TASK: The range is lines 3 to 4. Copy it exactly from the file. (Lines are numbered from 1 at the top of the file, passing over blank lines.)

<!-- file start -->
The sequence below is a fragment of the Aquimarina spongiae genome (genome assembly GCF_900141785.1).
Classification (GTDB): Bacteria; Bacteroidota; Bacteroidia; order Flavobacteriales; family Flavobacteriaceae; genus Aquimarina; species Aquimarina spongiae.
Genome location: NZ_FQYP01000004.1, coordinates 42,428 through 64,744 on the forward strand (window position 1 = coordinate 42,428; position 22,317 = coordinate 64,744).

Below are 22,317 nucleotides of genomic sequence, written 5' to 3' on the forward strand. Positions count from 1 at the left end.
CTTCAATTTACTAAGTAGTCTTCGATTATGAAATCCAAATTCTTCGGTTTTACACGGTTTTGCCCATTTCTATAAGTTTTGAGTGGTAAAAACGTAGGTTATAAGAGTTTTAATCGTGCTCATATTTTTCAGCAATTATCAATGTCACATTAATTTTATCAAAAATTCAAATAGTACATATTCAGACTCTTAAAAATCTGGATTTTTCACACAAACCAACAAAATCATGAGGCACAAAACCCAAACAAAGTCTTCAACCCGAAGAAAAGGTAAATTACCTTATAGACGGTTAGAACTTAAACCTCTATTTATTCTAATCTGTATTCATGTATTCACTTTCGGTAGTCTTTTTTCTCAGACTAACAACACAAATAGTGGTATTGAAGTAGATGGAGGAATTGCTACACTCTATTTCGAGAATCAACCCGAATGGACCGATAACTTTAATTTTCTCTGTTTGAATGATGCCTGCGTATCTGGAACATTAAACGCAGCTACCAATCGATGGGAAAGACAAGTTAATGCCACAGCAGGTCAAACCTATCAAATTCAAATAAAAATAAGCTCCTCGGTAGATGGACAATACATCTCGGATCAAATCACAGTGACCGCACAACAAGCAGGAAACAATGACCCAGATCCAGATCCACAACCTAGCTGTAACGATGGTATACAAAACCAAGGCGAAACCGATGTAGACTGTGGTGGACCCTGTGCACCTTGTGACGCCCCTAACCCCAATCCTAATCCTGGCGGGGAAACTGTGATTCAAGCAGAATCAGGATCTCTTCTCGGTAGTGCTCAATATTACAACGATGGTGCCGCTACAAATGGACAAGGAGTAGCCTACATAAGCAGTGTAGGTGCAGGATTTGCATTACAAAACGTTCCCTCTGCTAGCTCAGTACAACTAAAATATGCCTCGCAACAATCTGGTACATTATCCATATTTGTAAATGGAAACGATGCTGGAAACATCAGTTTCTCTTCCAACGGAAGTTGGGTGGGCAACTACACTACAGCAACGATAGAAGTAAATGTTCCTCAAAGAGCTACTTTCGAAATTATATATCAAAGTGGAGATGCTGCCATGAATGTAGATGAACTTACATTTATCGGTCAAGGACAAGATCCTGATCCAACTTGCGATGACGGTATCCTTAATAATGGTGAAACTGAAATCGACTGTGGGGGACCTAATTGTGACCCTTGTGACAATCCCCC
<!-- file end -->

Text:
Genome location: NZ_FQYP01000004.1, coordinates 42,428 through 64,744 on the forward strand (window position 1 = coordinate 42,428; position 22,317 = coordinate 64,744).

Below are 22,317 nucleotides of genomic sequence, written 5' to 3' on the forward strand. Positions count from 1 at the left end.